Revolutionary spirits are boiling over across the Middle East.
Mubarek of Egypt has fallen; Gaddafi is washing the streets of Tripoli with good Libyan blood.
The problem is the division of wealth: citizens live in abject poverty while a handful who won the ‘birth lottery’ live lives beyond the dreams of avarice.
These countries have substantial natural endowments – most are significant oil producers enjoying record revenues.
The most telling expression of this plutonomy is land use. Wealthy people like to own lots of land. They try to monopolize it if they can, if government is weak or corrupt.
Anti-government forces in Bahrain have cleverly used satellite images from Google Earth to graphically show the contrast.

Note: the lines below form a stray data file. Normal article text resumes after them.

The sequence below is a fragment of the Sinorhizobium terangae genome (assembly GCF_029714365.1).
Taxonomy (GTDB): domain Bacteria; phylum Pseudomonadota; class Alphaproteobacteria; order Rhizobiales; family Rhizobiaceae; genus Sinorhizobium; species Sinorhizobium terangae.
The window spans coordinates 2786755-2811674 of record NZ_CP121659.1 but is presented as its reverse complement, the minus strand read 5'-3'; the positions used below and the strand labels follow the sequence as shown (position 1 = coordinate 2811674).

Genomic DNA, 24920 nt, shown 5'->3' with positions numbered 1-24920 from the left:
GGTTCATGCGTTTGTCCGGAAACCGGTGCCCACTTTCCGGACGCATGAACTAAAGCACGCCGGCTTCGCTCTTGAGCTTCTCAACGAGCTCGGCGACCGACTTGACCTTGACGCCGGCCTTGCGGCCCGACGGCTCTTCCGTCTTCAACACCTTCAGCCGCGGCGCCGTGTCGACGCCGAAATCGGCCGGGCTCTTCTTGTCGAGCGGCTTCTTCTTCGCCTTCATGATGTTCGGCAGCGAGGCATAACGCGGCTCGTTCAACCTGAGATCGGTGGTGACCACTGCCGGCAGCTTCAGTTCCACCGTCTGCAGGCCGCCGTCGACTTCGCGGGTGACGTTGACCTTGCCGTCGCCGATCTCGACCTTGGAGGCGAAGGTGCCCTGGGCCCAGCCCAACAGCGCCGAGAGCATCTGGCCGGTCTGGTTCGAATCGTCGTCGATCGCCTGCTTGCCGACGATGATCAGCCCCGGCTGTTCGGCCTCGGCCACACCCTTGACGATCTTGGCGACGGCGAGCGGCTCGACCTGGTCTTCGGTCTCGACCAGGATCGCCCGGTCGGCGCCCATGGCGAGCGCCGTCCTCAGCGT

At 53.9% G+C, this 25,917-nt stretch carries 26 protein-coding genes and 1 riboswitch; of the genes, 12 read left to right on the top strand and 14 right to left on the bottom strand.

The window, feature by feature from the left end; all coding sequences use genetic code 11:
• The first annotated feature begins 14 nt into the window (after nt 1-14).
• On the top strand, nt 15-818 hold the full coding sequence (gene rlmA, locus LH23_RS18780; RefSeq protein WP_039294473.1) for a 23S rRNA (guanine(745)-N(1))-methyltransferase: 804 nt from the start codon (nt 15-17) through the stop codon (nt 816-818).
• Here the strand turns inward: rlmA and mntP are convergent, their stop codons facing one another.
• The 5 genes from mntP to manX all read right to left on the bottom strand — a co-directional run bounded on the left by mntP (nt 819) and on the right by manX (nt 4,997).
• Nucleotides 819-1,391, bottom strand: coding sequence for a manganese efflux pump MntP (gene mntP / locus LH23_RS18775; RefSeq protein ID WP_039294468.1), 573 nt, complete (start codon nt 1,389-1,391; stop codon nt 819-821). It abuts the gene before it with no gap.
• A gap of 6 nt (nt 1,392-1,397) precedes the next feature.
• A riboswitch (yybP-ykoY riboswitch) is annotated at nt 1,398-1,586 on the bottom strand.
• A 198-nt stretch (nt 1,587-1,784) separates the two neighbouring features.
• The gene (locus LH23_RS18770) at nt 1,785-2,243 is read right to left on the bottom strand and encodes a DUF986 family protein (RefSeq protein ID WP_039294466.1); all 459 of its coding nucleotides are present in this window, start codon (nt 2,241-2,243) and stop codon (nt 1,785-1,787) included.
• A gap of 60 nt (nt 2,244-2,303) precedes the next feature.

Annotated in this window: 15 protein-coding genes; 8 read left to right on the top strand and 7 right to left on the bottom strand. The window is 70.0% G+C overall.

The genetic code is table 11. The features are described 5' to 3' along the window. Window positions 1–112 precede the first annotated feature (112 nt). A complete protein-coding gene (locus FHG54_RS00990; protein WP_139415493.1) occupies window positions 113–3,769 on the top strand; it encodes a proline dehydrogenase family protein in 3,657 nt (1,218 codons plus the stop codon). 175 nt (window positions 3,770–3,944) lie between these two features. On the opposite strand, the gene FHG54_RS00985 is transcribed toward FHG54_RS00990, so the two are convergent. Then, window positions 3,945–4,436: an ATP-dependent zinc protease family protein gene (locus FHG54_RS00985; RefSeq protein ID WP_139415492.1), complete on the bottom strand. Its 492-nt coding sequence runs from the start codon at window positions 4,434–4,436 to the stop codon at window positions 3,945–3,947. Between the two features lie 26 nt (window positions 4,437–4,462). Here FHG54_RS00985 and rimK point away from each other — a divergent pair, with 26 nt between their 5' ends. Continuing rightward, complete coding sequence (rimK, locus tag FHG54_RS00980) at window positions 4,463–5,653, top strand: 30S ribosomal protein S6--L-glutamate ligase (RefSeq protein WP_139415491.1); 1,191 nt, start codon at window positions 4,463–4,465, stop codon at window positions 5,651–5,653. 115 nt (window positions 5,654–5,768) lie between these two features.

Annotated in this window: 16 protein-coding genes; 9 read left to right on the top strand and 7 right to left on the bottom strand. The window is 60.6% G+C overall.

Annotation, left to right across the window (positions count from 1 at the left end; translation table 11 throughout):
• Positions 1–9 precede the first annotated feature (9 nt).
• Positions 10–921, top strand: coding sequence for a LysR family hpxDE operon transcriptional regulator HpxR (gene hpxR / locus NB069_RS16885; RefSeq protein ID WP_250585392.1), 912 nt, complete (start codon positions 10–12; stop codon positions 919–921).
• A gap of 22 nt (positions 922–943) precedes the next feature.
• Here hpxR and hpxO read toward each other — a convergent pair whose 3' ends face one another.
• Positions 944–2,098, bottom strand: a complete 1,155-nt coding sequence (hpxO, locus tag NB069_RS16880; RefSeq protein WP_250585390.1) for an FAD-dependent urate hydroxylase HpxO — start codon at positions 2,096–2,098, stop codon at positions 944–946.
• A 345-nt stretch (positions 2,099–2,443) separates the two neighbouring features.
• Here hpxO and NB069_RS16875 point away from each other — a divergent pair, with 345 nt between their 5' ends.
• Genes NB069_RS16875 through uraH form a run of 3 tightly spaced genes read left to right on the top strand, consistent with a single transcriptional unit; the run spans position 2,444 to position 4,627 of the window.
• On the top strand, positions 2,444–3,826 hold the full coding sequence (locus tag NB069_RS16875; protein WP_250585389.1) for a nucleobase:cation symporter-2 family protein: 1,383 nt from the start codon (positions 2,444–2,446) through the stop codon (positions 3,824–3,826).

The rebels estimate the illegal distribution of property to be 200 square km since independence out of the island’s 665 square km total land area, about 30 per cent of Bahrain’s total area worth some US$ 60 billion!
Arab cities lack even the basic facilities we take for granted in the West – education, health care, sewerage, water, building standards and on and on.
The royals live alongside. Their giant palaces nestle in irrigated manicured gardens surrounded by high walls and efficient security.
No wonder the Arabs are angry!
The Bahraini government has since obliged Google to blur the detailed satellite photos. I wonder why?